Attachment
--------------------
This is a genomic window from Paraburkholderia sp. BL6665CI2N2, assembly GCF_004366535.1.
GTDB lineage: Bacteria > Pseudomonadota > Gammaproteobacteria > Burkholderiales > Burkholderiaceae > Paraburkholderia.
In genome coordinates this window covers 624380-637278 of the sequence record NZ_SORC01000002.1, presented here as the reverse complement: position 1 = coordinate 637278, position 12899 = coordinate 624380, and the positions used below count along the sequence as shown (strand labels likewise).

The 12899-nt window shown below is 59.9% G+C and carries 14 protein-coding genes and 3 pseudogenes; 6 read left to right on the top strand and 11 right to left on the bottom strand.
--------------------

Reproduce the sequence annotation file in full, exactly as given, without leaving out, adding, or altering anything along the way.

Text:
This is a genomic window from Paraburkholderia sp. BL6665CI2N2, assembly GCF_004366535.1.
GTDB lineage: Bacteria > Pseudomonadota > Gammaproteobacteria > Burkholderiales > Burkholderiaceae > Paraburkholderia.
In genome coordinates this window covers 624380-637278 of the sequence record NZ_SORC01000002.1, presented here as the reverse complement: position 1 = coordinate 637278, position 12899 = coordinate 624380, and the positions used below count along the sequence as shown (strand labels likewise).

The 12899-nt window shown below is 59.9% G+C and carries 14 protein-coding genes and 3 pseudogenes; 6 read left to right on the top strand and 11 right to left on the bottom strand.